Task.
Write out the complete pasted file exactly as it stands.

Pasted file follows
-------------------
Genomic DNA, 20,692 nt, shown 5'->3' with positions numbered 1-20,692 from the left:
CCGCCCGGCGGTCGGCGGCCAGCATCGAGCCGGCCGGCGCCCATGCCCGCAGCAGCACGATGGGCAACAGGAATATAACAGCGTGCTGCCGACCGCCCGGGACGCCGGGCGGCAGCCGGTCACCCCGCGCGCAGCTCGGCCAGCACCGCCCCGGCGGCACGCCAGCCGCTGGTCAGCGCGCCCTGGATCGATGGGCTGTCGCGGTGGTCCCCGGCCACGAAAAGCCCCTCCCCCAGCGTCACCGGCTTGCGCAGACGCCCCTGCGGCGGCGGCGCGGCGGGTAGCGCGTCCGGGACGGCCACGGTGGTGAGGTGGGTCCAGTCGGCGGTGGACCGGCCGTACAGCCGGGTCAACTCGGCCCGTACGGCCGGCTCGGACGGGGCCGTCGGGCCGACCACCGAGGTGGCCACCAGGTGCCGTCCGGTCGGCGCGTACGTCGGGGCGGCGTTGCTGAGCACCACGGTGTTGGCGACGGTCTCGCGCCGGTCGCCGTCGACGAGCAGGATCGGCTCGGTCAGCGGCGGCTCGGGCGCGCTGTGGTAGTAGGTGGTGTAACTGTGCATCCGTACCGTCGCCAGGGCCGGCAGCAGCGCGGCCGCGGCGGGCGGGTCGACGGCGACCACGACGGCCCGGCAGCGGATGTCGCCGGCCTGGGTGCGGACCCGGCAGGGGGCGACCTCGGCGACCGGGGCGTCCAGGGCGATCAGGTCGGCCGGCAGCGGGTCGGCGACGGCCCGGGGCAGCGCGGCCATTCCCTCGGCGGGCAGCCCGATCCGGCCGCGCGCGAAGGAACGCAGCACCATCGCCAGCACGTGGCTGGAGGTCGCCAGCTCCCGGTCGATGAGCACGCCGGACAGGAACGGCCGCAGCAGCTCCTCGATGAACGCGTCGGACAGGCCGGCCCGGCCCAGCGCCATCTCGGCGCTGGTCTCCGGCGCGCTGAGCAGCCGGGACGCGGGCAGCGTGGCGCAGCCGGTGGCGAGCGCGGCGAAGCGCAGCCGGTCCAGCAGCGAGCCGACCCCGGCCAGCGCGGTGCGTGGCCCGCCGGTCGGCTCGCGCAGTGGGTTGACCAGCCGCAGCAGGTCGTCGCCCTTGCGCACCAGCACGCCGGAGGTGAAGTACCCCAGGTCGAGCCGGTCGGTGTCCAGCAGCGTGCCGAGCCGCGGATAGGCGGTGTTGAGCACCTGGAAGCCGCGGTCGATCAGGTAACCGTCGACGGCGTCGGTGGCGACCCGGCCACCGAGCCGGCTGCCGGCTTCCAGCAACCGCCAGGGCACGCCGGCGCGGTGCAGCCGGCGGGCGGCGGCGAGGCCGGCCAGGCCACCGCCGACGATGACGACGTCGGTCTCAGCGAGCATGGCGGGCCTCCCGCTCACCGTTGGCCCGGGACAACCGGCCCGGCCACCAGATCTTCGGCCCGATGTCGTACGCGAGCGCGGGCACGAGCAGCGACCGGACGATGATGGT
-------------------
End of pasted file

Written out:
Genomic DNA, 20,692 nt, shown 5'->3' with positions numbered 1-20,692 from the left:
CCGCCCGGCGGTCGGCGGCCAGCATCGAGCCGGCCGGCGCCCATGCCCGCAGCAGCACGATGGGCAACAGGAATATAACAGCGTGCTGCCGACCGCCCGGGACGCCGGGCGGCAGCCGGTCACCCCGCGCGCAGCTCGGCCAGCACCGCCCCGGCGGCACGCCAGCCGCTGGTCAGCGCGCCCTGGATCGATGGGCTGTCGCGGTGGTCCCCGGCCACGAAAAGCCCCTCCCCCAGCGTCACCGGCTTGCGCAGACGCCCCTGCGGCGGCGGCGCGGCGGGTAGCGCGTCCGGGACGGCCACGGTGGTGAGGTGGGTCCAGTCGGCGGTGGACCGGCCGTACAGCCGGGTCAACTCGGCCCGTACGGCCGGCTCGGACGGGGCCGTCGGGCCGACCACCGAGGTGGCCACCAGGTGCCGTCCGGTCGGCGCGTACGTCGGGGCGGCGTTGCTGAGCACCACGGTGTTGGCGACGGTCTCGCGCCGGTCGCCGTCGACGAGCAGGATCGGCTCGGTCAGCGGCGGCTCGGGCGCGCTGTGGTAGTAGGTGGTGTAACTGTGCATCCGTACCGTCGCCAGGGCCGGCAGCAGCGCGGCCGCGGCGGGCGGGTCGACGGCGACCACGACGGCCCGGCAGCGGATGTCGCCGGCCTGGGTGCGGACCCGGCAGGGGGCGACCTCGGCGACCGGGGCGTCCAGGGCGATCAGGTCGGCCGGCAGCGGGTCGGCGACGGCCCGGGGCAGCGCGGCCATTCCCTCGGCGGGCAGCCCGATCCGGCCGCGCGCGAAGGAACGCAGCACCATCGCCAGCACGTGGCTGGAGGTCGCCAGCTCCCGGTCGATGAGCACGCCGGACAGGAACGGCCGCAGCAGCTCCTCGATGAACGCGTCGGACAGGCCGGCCCGGCCCAGCGCCATCTCGGCGCTGGTCTCCGGCGCGCTGAGCAGCCGGGACGCGGGCAGCGTGGCGCAGCCGGTGGCGAGCGCGGCGAAGCGCAGCCGGTCCAGCAGCGAGCCGACCCCGGCCAGCGCGGTGCGTGGCCCGCCGGTCGGCTCGCGCAGTGGGTTGACCAGCCGCAGCAGGTCGTCGCCCTTGCGCACCAGCACGCCGGAGGTGAAGTACCCCAGGTCGAGCCGGTCGGTGTCCAGCAGCGTGCCGAGCCGCGGATAGGCGGTGTTGAGCACCTGGAAGCCGCGGTCGATCAGGTAACCGTCGACGGCGTCGGTGGCGACCCGGCCACCGAGCCGGCTGCCGGCTTCCAGCAACCGCCAGGGCACGCCGGCGCGGTGCAGCCGGCGGGCGGCGGCGAGGCCGGCCAGGCCACCGCCGACGATGACGACGTCGGTCTCAGCGAGCATGGCGGGCCTCCCGCTCACCGTTGGCCCGGGACAACCGGCCCGGCCACCAGATCTTCGGCCCGATGTCGTACGCGAGCGCGGGCACGAGCAGCGACCGGACGATGATGGT